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CBRE: ‘Cool Factor’ Challenges Traditional Office Occupier Priorities

Joseph Sarno, executive vice president, CBRE Joseph Sarno, executive vice president, CBRE

SADDLE BROOK, NJ–The New Jersey office market continued to outperform expectations during the opening months of 2017, according to CBRE’s Q1 2017 Office MarketView Report. The state recorded 2.28 million square feet of office leasing velocity this quarter and, in fact, New Jersey registered 13.2 million square feet of new leasing over the last year and a half—the largest eighteen-month sum since 2007.

Over the last 18 months, four office buildings in New Jersey have recorded significantly high levels of leasing—5 Giralda Farms in Madison, 700 Sylvan Avenue in Englewood Cliffs and 211 Mount Airy Road in Basking Ridge all achieved leasing in excess of 300,000 square feet. Bell Works, at 101 Crawfords Corner Road in Holmdel, trumped the competition, recording 651,549 square feet of new leases.

“As millennials become the majority of the workforce, occupier behavior is shifting,” says Joseph Sarno, executive vice president, CBRE. “Young adults place less importance on having the corner office and more on going to work in an exciting atmosphere. For example, Somerset Development has leveraged the historical innovations associated with the former Bell Labs facility to generate an environment of creativity, and has seen enormous leasing success as a result.”

With shops, restaurants and a surplus of open space, Bell Works has created a destination unlike any other—a place tenants and visitors can work, play, eat and spend the day, the CBRE report says. Bell Works has effectively challenged the fundamental real estate mantra that location is the most important factor to the success of a commercial property.

Somerset Development has achieved near-full occupancy in record time despite its location in rural Holmdel, the report notes. This property has achieved more leasing than any other building in New Jersey by bringing excitement and amenities to a suburban location. New Jersey is a commuter’s market, and individuals are willing to travel to work in a lively, unique environment.

According to the American Community Survey Report, New Jersey ranks in the top three in terms of daily commute times. Nearly 15 percent of workers in New Jersey commute 60 minutes or more to work—80.2 percent more than the national average. Employers in New Jersey can therefore cast a wider net when recruiting talent.

“Right now, much of New Jersey’s office product is tired, which actually creates an advantage for value-add investors by making it easy for attractive product to stand out,” says Remy deVarenne, senior vice president, CBRE. “Suburban destinations can and will pull demand if landlords provide a ‘cool’ environment that is rich with amenities.”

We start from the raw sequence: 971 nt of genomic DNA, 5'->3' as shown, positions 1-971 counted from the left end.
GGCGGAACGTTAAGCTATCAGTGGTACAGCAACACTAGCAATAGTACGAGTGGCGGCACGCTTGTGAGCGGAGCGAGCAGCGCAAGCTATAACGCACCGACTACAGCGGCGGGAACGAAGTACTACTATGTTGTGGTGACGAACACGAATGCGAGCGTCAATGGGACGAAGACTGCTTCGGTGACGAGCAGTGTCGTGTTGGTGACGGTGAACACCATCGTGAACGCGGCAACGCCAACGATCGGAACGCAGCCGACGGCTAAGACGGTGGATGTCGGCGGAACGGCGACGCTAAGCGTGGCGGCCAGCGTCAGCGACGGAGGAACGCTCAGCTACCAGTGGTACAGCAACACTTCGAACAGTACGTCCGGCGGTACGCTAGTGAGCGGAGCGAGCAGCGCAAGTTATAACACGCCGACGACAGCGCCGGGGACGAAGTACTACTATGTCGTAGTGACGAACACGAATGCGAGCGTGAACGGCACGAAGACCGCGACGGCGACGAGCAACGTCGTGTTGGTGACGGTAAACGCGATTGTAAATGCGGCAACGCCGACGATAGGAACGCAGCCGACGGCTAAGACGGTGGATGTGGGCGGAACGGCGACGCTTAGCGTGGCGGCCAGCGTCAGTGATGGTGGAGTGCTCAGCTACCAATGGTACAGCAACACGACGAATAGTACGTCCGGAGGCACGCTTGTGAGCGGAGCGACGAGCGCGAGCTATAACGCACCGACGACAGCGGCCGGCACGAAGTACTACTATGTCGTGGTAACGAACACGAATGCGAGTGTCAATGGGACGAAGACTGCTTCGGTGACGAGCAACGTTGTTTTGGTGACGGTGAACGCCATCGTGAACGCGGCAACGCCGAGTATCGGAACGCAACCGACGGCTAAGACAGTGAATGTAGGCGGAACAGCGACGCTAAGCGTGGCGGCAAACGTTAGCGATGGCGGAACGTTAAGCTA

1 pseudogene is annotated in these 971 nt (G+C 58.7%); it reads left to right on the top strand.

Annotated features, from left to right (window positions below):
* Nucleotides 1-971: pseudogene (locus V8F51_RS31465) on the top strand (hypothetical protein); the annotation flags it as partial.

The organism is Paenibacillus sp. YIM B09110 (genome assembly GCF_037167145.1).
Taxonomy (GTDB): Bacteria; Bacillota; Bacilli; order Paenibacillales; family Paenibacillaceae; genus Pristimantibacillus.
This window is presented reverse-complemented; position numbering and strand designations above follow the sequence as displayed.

The average age of an office building in the state is 37 years, and New Jersey developers are in a unique position to redevelop or refresh many of these legacy assets.

Among other MarketView highlights:

Net Absorption: After what seemed to be a worrisome end to 2016, net absorption improved in Q1 2017 with just over 200,000 square feet of absorption across the state. This growth can be attributed to both strong levels of leasing and withdrawals of available space for the redevelopment of obsolete office product. Parsippany recorded the highest level of absorption in the state—more than 300,000 square feet of defunct office space was removed from the market for redevelopment purposes. The trend in office repurposing will continue to drive net absorption in the future.

Availability: The Waterfront submarket’s availability rate recorded its third consecutive quarter of an increase greater than 100 basis points. The submarket, which once maintained an availability rate of 10 percent back in Q4 2011, has now attained its highest rate ever recorded (20 percent). A significant portion of this uptick can be attributed to Broadridge Financial Solutions vacating its space at 2 Journal Square in Jersey City. This space alone contributed about 300,000 square feet of additional available space to the market. On the contrary, the state’s availability rate decreased to 20.6 percent, a 69-basis-point drop from Q4 2016. A negative delta of this size has not been seen since pre-recession.

Average Net Effective Rent: The net effective taking rate for New Jersey fell by $1.02 per square feet in Q1 2017 to $24.29 per square feet Only four of New Jersey’s submarkets posted an average taking rate above that of the state’s. Topping the list was the Waterfront submarket with an average taking rate of $35.18 per square feet, followed by Morristown with an average of $27.89 per square feet. As expected, the lifestyle markets maintained the highest lease rates in New Jersey. A revitalization of traditional suburban submarkets has the potential to drive future lease rate growth in these areas.

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